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Coming to Terms With the Holocaust

August 29, 1986|MANFRED WOLF | Wolf lives in San Francisco. and

When World War II ended, I was 10 years old. Before me lay the promise of adolescence; behind me was a horror so vast and incalculable that it warded off all comprehension.

If I thought about the war at all during my adolescence, it was with a kind of nameless shame. We Jews had been the victims of an unprecedented massacre, and our powerlessness was almost obscene.

True, there was cause for pride in my immediate family's escape from Occupied Europe. Almost two years after the Nazi takeover, we fled Holland, making our way slowly across Western Europe. In December 1942, we left Portugal for South America.

But to think even about this victory over circumstance was to invite pain, for the thought of escape led irresistibly to the millions who did not escape.

And it was easy in those years after the war to think about other things. We lived comfortably enough on the Dutch island of Curacao, off the coast of Venezuela. I went to school there and had a normal schoolboy's interests.

When I came to an American college in 1951, the subject of the past rarely came up. Though I went to an essentially Jewish university (Brandeis), the Holocaust was mentioned in those years only in courses on fascism and other totalitarianisms. That suited my mood of avoidance perfectly.

Rarely Dwelled on Past

During the ensuing years, as a young husband and father, a college teacher in San Francisco, an aspiring literary critic, I rarely dwelled on my past, except in moments and hours of unspeakable pain that welled up unbidden, inappropriate and unwelcome.

I was still preoccupied with family, career, the future, when my father settled in San Francisco in the '70s. But his own obsessive dwelling on the tragedy that struck his people and his family--he lost his parents and six brothers in the Holocaust--reached down inside of me to what had so long been shut away. After his death, it was as if I took over his mourning and his grief.

Not that I was a great believer in the personal benefits of "bearing witness." The events of those wartime years are so huge, so devastating, that to think about them and to feel them fully, is certainly to be destroyed. They simply cannot be assimilated, and the psychological truism which holds that traumas must be faced and confronted before they can be healed withers in the face of their enormity.

My unwilling return to the past, quickened by my father's death, was accelerated by a trip to Israel. I did the tourist rounds of that sad and beautiful country, but could not bring myself to visit Yad Vashem, the Holocaust Memorial in Jerusalem. It was difficult enough to face the shards and splinters that were everywhere: the account in the Jewish Historical Museum of the mother whose blood-curdling scream unsettled even the SS when they shot her children before her eyes; the living memories of the people I met who referred in unfinished sentences to parents, friends, relatives, "lost in the war . . ." "disappeared . . ." "never came back again . . ."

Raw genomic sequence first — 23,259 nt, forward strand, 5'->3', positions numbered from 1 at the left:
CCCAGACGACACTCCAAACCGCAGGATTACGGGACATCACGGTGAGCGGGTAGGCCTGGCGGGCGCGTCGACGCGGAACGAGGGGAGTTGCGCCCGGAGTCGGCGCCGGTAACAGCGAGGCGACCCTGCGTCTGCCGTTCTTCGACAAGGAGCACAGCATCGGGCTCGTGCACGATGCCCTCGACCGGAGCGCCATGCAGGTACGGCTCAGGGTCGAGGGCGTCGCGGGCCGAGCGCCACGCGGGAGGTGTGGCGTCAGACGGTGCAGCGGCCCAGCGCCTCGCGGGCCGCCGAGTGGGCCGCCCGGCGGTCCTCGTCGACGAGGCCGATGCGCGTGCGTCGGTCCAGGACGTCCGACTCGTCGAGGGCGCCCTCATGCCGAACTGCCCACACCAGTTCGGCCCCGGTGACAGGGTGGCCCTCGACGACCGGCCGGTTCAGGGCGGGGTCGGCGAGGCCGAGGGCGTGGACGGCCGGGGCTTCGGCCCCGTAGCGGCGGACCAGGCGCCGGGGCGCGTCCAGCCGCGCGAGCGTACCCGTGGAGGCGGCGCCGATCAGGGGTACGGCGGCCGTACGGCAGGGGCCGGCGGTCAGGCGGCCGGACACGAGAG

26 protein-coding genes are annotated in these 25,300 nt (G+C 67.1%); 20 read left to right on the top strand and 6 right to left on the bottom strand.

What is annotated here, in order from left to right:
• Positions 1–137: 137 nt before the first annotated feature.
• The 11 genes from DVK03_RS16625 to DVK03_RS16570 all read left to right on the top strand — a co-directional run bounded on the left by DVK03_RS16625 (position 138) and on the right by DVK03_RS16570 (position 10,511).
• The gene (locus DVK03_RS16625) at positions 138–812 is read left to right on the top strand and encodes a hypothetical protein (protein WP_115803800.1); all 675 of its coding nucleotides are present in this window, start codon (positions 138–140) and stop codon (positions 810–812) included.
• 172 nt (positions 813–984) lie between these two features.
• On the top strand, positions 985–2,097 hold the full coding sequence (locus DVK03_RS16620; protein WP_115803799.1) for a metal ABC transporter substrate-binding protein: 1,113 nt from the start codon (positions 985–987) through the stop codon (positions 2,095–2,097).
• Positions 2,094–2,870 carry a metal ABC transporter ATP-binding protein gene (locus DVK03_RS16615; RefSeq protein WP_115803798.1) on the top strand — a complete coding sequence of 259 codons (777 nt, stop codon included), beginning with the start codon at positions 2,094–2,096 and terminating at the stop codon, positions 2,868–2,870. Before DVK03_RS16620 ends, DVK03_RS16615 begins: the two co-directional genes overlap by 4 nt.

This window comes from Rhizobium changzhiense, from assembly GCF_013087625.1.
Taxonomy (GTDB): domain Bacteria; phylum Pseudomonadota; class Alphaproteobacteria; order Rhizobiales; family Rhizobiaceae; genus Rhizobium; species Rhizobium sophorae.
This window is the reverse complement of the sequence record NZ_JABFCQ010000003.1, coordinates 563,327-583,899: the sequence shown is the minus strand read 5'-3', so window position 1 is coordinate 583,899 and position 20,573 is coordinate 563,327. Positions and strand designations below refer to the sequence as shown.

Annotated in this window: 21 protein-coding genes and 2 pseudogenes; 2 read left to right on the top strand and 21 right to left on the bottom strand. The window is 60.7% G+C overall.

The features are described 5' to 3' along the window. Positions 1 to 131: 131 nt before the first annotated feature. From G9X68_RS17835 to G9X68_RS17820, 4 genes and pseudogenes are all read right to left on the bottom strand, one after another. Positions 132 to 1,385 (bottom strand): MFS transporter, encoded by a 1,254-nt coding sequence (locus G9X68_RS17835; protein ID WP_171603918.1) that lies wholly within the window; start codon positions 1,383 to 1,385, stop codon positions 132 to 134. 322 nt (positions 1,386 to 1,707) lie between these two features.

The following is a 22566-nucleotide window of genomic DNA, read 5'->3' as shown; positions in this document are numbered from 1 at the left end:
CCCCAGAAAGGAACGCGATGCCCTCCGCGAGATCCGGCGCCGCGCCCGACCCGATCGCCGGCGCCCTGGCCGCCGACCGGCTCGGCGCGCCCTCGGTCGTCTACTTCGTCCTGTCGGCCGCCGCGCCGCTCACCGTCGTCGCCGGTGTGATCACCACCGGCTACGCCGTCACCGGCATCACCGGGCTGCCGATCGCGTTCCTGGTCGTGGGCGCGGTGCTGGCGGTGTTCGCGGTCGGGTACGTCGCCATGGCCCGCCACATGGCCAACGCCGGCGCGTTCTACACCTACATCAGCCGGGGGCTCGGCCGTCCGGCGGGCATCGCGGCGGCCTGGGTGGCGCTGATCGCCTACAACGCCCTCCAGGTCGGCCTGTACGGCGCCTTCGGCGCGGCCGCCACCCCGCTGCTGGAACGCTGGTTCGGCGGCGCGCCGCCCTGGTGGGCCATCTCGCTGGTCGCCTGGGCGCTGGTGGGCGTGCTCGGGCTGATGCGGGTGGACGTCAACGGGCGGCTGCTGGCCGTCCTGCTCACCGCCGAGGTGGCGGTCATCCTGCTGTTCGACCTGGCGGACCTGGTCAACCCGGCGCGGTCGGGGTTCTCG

Prodded by an Editor

Some inevitable process of acutely painful, personal reminiscence had begun. It was further prodded by a sympathetic editor who wanted me to write the story of my family's escape for the Reader's Digest. I set down the events of our flight as plainly as I could: how a young Dutch cop tipped us off before we were to be deported; how a farmer walked us across the border into Belgium; how we met my uncle--later to perish in Auschwitz--in Brussels; how we ended up in Besancon and crossed illegally into unoccupied France with a refugee-smuggler; how we lived almost euphorically in Nice in the summer of 1942 and scurried to Monaco when its prince declared that no one would come to harm there; how we were promptly arrested for deportation by the Vichy French police who had swept into Monaco; how we were released only because my mother's excellent French persuaded the officer in charge that he had overlooked a technicality; how we fled hysterically to Perpegnan and scrambled for all sorts of papers and documents and visas for Spain; and how we finally sailed from Portugal to freedom in South America.

I could never understand where we got the documents that allowed us to flee to Spain three days before the Nazis swallowed up unoccupied France as well. Now, in a relentless pursuit for the article, I was reminded by my older brother that a mysterious figure, a young Jewish Dutchman named Sally Noach, had given us the papers.

Noach was an extraordinary and heroic man. Somehow he was able to act as a kind of unofficial Dutch consul in Lyon and gave documents and all manner of papers to practically all comers. He even supplied documents to refugees of newly set up internment camps and then persuaded the Vichy French authorities, who worked closely with the Gestapo, that they had mistakenly arrested non-Jews. Finally, Noach himself had to run for his life, escaping to Spain and then to England.

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